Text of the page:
scandalous in some quarters, in that I actually do want a long-term partnership
and the way that I imagine that partnership is that it would be monogamous.
I don’t rule other things out, but I think the odds are strong that that’s what I’ll
want. But in the meantime – you can’t force that, right? I mean, like you said, I
can’t just go out into the monogamy store and pick out my partner, right? I’ve had
enough, you know, few-year relationship that fizzles out, trying to wedge yourself
into a shoe that’s a half-size too small, kind of feeling. And I don’t want to do that
anymore! And so, in the meantime, while I’m waiting for somebody who really is
spectacular and who is that life partner that I really would love to have, I still want
all kinds of connection and in the moment, casual sex is fulfilling some of those
needs, and it actually is emotionally better for me sometimes because I’m not
asking someone who’s not suited to fulfill a bunch of emotional needs that they’re
never going to be able to fulfill. It keeps things clearer for me. It’s actually a lot
better for me. At the moment.

Amanda: Well, and let’s talk about the controversy. I think that the lynchpin
of this – things got ugly when a woman I think none of us had ever heard of
before named Susan Walsh thought she’d make an example out of you. She
has a blog called “Hooking Up Smart” where she basically, sort of, promotes
the same reactionary theories that the so-called hook-up culture is bad for
women and something men imposed on women. And she wrote this nasty,
incoherent post where she claimed you were unhappy and insinuated that you’d
never find love. What the hell was up with her? Why do you think she did that?

Jaclyn: Well, I think it’s incredibly – well, I think there’s a lot of reasons she did
that. One is for attention, because, as you said, I’d never heard of her! And now
she has a post up sort of bragging about all the responses to her and how she’s
so tickled by them, and so mission accomplished by her. Congrats, I guess. But I
think that – the whole “unhappy” piece was really frustrating for me, because I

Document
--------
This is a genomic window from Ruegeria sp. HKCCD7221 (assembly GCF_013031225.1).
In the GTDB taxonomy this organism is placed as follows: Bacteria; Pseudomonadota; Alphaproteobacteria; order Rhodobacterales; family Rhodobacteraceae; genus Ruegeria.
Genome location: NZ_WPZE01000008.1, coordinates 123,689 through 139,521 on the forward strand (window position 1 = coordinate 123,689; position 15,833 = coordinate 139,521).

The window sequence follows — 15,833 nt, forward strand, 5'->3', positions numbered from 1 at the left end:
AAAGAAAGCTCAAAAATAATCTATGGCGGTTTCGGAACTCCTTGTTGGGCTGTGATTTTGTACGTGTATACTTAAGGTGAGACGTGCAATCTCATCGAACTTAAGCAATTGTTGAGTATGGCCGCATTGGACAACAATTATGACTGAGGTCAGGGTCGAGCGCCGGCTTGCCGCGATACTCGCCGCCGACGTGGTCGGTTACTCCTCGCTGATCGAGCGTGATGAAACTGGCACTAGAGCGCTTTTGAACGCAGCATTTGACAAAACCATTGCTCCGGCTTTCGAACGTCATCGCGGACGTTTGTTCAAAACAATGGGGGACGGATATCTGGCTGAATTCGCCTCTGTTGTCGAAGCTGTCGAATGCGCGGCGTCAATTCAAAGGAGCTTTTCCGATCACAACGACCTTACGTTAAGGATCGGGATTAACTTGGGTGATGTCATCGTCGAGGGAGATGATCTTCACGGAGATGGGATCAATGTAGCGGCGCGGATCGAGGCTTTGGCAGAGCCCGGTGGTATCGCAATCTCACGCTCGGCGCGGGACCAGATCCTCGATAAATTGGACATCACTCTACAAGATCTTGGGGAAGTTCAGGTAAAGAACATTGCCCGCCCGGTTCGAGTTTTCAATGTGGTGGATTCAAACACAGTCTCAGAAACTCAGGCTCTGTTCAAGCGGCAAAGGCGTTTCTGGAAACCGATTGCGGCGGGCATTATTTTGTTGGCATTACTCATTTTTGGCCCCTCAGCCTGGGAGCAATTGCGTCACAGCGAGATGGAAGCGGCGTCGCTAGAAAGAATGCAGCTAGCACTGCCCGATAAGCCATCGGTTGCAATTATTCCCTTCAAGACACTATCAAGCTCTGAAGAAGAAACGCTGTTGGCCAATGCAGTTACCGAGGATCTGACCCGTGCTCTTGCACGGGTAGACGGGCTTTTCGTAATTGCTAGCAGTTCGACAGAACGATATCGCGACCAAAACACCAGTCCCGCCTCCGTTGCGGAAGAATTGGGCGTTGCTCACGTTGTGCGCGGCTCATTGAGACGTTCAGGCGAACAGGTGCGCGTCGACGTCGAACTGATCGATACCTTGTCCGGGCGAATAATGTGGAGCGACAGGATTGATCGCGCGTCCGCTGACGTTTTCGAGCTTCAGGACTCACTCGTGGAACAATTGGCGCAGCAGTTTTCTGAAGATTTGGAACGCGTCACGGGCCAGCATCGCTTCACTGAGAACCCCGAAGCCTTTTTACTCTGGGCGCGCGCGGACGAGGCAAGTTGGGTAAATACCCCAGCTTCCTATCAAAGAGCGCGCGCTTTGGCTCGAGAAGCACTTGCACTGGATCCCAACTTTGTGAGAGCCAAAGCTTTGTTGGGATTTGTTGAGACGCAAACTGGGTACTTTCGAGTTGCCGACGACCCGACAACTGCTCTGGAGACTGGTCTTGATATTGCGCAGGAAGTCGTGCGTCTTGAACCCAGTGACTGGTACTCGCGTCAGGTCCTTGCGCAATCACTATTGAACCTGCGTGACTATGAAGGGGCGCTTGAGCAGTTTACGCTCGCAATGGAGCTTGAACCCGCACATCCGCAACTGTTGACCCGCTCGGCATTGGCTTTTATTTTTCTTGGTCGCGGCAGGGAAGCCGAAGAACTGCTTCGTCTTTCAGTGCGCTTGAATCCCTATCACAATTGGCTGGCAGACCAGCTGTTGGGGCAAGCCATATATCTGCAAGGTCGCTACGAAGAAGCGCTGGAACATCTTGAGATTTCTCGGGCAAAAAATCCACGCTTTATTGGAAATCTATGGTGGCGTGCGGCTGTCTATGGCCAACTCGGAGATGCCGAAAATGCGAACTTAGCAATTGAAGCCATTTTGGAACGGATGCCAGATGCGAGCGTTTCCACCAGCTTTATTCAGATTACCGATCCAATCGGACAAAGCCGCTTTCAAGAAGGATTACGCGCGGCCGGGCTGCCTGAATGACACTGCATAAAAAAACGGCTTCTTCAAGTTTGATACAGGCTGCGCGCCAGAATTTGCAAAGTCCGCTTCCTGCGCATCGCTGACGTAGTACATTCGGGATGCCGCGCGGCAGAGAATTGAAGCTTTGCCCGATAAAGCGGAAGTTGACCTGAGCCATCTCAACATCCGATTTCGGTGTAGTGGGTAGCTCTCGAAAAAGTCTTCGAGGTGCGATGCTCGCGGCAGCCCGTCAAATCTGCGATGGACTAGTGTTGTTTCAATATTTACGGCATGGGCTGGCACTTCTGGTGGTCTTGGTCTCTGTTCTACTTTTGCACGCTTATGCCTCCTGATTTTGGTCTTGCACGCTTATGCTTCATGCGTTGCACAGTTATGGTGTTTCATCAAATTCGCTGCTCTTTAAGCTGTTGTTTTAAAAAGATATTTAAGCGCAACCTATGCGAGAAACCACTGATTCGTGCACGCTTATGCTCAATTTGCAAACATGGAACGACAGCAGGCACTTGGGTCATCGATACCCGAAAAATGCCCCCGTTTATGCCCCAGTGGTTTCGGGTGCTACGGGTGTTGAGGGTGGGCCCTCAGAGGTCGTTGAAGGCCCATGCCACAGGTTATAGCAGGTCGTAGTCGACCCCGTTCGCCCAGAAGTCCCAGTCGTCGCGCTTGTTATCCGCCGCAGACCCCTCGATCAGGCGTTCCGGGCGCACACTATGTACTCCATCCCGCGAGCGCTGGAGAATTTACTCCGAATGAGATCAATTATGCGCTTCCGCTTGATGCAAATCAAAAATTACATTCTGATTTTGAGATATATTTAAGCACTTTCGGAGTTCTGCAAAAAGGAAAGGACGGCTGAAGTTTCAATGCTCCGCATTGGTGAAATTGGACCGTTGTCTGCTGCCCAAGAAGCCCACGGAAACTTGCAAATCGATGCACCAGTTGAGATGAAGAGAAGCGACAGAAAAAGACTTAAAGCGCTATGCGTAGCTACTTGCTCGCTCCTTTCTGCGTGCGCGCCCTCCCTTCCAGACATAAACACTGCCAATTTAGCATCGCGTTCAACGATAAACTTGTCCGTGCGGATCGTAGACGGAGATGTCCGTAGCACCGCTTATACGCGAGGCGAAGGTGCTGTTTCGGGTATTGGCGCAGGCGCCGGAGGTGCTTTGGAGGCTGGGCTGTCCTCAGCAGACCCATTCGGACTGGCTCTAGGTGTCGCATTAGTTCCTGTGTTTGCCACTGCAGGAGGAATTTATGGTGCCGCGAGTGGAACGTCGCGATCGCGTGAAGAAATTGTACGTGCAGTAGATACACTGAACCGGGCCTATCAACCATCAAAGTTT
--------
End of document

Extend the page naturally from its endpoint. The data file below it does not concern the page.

wrote that piece from a very emotionally open place. I didn’t want to say, for a
woman that going out and pursuing casual sex is simple, because it’s not.
Because the culture makes it very difficult. And sometimes very scary. And so I
wanted to present the complexities and not just say, “Oh, it’s super easy! And
everybody just go out and no problem!” right? Because that – I mean, from a sex
educator point of view, I don’t think that’s responsible. And it’s also not true. But I
also wrote that piece from a feeling of revelation that it’s been really liberating for
me and it’s been a whole new level of understanding with myself to be able to
indulge in this activity and to be able to pursue sex in a different way. It makes
me feel great, it makes me feel powerful and emotionally healthy, actually. But
her whole thesis, of course, is hooking up, casual sex, is bad for women. So, she
had to find ways in the text to convince people that I was secretly miserably
unhappy, even though I said quite the opposite of that. And in doing so,
misconstrued, like, 7,000 literal – I mean, you wrote about this on your blog post.
We can accuse her of having very poor reading comprehension, but I think that
would be facile. You know, she said that – she sort of misconstrues the whole
timeline. She says it’s sluttiness that is the cause of the end of relationships,
when I’m saying, in fact, it was serial monogamy and sort of my refusal to be
slutty. You know, she sort of twists a bunch of things around, that casual sex has
only brought me misery and the one guy that I talked about specifically left me
because I got emotionally involved, when in fact, that’s not true. We’re still seeing
each other, quite happily. You know, she just sort of totally misconstrued the
whole thing, I think quite deliberately, because otherwise it’s a real threat to her
thesis for me to be out there saying, “Look. This is complicated. It’s difficult
because the culture makes it difficult. It’s not without risk. But it actually has a lot
of power and what I’m advocating for is a culture that makes it less difficult, and
for a culture that allows there to be less risk associated with it.” But the other
reason I think she wrote the post is to scare off other women from talking about it
the way I did. Because one of the things that happened, honestly, the response
to the article was so powerful, the commenters at Feministe and at Jezebel and
people who wrote me and the places it got picked up, was really quite moving. I
don’t know if you saw some of the comment threads, but so many women were
like, “Oh my God, thank you for talking about this; this makes me feel sane.”
Right? This is something that a lot of women know but aren’t allowed to talk
about, and so I think that part of her motivation is to make it more difficult for the
next woman to come forward and say the same sorts of things that I did, because
they’re gonna have to know that their entire reputation, their mental health – I
mean, really foul things were said about me, about my mental health, about the
fact that, the idea that I’m acting out of some sort of trauma, that I’m disturbed:
very unpleasant things about my attractiveness, shall we say, homophobic things,
fat-shaming things. It was really horrible. And very, very personal. And I think it
was an example. I think they tried to make an example of me.